What makes for a high-quality democracy? If we could answer this question satisfactorily, we would be well placed to deal systematically with some of the perennial questions of Turkish politics (what are the country’s democratic shortcomings? which reforms should it prioritise?), and to assess the various proposals for constitutional reform that will be forthcoming in the months and years ahead. Fortunately for us, there’s a growing amount of work being done in this area.
In 2003, Larry Diamond and Leonardo Morlino brought together a group of democratisation experts for a research project on the quality of democracy. The project’s aim was to identify the characteristics that distinguish high-quality from low-quality democracies. In the book that resulted from their project, Assessing the Quality of Democracy, Diamond and Morlino identify eight different dimensions on which democracies vary in quality. In this post, I’ll provide an outline Read the rest of this entry »
One of the most striking things about Turkey at the moment is the fact that although its politics revolve increasingly around the notion of democratisation, the level of debate about what democracy might actually entail remains extremely underdeveloped. This leaves politicians far too much leeway to define the term for themselves, and to proceed from there with a democratisation process crafted so as to dovetail conveniently with their interests.
As has been the case in many areas, the governing AKP has resoundingly outperformed its rivals in this definitional endeavour. With ruthless efficiency (and cynicism) they have hollowed out the idea of democracy until there is little left but an assertion that the reins of government should be in civilian rather than military hands.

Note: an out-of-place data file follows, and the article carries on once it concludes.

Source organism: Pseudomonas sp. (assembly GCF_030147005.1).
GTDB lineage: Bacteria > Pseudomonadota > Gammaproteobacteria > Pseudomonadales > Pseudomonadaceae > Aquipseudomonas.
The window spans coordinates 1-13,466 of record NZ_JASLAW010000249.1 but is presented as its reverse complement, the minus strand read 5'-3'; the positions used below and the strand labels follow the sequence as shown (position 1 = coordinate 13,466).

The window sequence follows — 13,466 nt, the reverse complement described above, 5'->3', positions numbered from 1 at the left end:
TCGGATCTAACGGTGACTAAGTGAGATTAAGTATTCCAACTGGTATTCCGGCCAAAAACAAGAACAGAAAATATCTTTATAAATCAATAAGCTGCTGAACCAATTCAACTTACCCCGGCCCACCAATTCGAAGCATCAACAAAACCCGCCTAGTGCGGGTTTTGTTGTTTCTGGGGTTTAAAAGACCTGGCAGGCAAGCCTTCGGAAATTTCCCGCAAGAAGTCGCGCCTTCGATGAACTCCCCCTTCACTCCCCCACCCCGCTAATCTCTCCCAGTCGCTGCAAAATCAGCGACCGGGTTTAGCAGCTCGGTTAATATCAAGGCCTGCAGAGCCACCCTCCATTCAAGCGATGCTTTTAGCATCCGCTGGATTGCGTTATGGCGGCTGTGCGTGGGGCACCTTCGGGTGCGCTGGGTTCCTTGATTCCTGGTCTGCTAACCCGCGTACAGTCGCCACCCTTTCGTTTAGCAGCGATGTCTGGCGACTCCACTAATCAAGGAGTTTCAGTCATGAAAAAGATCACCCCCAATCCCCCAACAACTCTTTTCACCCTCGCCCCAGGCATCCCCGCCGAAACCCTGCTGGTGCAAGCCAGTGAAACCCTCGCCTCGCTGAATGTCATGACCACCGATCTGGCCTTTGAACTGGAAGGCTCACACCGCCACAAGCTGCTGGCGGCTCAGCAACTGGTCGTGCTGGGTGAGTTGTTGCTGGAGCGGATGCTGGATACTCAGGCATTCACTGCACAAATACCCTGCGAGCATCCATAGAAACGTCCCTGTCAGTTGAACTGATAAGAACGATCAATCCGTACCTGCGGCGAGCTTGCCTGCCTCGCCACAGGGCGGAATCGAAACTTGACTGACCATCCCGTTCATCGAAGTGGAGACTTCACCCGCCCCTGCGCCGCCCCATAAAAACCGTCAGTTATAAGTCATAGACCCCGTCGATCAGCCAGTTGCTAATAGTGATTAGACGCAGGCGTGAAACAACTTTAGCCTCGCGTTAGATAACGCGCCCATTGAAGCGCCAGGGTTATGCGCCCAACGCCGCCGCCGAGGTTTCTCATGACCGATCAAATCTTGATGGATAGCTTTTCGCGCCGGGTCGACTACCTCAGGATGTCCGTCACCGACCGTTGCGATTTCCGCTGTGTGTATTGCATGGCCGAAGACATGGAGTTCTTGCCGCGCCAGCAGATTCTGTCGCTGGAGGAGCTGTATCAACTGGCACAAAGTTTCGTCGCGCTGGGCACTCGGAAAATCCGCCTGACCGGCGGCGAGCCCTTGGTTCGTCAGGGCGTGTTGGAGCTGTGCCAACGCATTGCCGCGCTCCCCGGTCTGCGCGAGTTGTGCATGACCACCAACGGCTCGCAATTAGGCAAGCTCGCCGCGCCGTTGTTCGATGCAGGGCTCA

The logic this facilitates would appear to run as follows. Democracy is good. Democracy requires civilian rather than military rule. We are civilian rulers with no ties to the military. Therefore we are democratic. Therefore what we do is good. (It’s not so much “l’état, c’est moi” as Read the rest of this entry »
Last week’s release of the 2010 edition of the annual Reporters Without Borders World Press Freedom Index made for more uncomfortable Turkish reading. Turkey was placed in 138th position in a list of 175 countries, down from 99th position in 2002 when the index was first published and when Turkey’s current AKP government first came to power.
Another index of press freedom is provided by Freedom House’s annual Freedom of the Press report. In the table and chart below, I’ve summarised Turkey’s performance on this index between 1994 and 2010. I have also included a few other (rather haphazardly selected) countries for the sake of comparison.
My reason for dipping into the Freedom House index was to look for ratings that stretched further back than Reporters Without Borders, in order to get a sense of whether Turkey’s performance changed significantly with the emergence of the AKP in 2002. According to Freedom House, the answer Read the rest of this entry »